Skip to main content

Revocation: Revocation

Album Review

Tech-thrash wunderkinds show that moderation is the key

Everyone who knows these Boston death thrashers knows they can play. If they’ve showcased anything over the course of seven years, it’s their chops – sometimes to a fault. Admit it, ye olde Revocation fans without degrees in music theory: sometimes you’ve listened with thoughts like, “Wow, this solo would rule if it wasn’t so excessively long!” and/or, “That riff from four minutes ago killed. I wonder if they’ll ever get back to it?”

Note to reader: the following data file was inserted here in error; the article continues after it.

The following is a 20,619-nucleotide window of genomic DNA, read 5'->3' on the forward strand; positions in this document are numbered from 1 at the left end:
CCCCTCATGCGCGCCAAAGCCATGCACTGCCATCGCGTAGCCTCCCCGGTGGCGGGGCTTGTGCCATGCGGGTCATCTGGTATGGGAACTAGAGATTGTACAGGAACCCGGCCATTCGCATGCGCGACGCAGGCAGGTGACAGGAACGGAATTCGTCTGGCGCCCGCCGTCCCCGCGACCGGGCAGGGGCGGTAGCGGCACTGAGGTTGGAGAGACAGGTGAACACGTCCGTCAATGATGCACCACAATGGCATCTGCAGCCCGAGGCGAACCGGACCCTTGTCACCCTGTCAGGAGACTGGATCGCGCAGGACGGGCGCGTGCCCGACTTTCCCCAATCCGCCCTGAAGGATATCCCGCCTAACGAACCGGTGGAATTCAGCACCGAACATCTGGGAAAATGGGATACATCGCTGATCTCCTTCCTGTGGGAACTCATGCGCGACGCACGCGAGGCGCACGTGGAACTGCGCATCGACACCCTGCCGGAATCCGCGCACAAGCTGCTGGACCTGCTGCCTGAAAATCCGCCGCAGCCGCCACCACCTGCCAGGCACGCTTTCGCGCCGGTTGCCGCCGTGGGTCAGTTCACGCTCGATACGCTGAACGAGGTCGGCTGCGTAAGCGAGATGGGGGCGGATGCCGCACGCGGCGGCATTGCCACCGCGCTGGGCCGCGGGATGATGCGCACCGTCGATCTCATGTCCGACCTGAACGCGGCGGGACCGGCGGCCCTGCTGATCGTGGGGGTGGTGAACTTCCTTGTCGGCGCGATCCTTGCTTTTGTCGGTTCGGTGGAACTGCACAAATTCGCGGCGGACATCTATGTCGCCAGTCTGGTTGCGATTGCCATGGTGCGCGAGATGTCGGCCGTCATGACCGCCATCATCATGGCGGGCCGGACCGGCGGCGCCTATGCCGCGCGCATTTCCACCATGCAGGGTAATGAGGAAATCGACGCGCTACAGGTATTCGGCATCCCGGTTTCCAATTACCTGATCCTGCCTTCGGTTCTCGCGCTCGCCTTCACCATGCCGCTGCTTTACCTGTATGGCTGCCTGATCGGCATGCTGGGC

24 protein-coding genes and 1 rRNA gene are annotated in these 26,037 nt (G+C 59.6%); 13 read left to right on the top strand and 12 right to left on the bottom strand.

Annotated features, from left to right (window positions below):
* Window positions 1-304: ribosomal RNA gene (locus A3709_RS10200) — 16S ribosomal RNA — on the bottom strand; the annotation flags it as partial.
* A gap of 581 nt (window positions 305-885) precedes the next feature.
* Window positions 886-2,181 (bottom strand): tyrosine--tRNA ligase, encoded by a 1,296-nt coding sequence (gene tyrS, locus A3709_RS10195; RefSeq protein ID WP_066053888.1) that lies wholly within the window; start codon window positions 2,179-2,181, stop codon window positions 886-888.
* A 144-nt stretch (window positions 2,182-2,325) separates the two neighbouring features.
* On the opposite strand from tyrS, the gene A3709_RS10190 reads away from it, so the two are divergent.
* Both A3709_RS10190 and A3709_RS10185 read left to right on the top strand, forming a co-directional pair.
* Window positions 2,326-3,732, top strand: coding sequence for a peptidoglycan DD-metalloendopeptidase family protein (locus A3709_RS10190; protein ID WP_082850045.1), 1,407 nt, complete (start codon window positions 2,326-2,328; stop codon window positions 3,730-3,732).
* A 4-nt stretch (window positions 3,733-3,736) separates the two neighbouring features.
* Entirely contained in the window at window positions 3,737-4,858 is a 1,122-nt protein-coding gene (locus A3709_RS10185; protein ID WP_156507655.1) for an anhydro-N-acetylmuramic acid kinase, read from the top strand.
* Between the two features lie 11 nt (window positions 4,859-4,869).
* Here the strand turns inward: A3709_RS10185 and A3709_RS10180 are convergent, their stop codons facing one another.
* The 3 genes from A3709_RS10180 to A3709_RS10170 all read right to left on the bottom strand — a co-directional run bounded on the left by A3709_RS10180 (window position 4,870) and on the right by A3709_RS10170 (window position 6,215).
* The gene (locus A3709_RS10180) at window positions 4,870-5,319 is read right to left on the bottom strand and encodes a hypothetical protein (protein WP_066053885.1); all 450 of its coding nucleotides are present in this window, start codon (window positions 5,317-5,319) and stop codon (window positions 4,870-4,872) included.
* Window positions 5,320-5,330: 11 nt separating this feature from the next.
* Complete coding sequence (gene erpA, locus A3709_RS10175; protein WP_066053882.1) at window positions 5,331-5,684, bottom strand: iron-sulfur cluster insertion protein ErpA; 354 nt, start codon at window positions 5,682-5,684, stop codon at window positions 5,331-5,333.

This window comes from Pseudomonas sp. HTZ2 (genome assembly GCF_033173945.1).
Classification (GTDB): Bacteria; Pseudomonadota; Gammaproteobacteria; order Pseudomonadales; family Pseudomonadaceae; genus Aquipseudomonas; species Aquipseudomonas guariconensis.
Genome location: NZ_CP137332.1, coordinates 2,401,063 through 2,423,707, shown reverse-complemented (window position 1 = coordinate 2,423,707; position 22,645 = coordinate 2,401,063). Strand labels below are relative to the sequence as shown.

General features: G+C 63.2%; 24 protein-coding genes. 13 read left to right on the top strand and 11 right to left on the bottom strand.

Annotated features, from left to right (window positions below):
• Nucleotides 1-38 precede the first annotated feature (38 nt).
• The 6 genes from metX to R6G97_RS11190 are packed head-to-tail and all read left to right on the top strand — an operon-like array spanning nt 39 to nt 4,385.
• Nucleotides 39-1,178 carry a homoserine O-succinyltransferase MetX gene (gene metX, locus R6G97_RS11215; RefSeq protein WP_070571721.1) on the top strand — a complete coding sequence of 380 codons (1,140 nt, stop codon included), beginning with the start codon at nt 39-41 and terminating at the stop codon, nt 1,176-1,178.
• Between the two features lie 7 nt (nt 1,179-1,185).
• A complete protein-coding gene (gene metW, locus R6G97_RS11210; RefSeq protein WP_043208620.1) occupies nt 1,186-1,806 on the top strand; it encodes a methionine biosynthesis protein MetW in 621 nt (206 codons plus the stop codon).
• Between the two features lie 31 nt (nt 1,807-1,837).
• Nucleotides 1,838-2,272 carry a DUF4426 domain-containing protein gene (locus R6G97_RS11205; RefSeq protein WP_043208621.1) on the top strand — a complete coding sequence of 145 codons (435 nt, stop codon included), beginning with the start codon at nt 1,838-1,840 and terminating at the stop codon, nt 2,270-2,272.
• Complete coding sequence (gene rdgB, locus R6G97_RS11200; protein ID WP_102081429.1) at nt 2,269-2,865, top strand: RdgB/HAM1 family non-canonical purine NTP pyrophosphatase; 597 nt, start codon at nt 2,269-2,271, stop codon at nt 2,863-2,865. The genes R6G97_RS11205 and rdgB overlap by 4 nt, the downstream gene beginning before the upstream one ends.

On album number four, guitarist/vocalist David Davidson – isn’t that a name just destined for stardom? – and his charges appear to have made it a mission to illustrate songwriting acumen alongside their obvious playing ability. In fact, they go as far to hoard the divergent skittishness and Song-With-A-Million-Riffs into the instrumental Spastic

Outside of that, in The Hive, Fracked and Invidious (especially so, considering a banjo introduces the main riff) Revocation highlights growth via restraint. The riffs are just as finger-twisting and mindfucking, but they’re also recognisable and chipped away at more by traditional songwriting values like coherence, structure, linearity, impact and catchiness.

Get Involved

Trending Reviews

Promoted

Top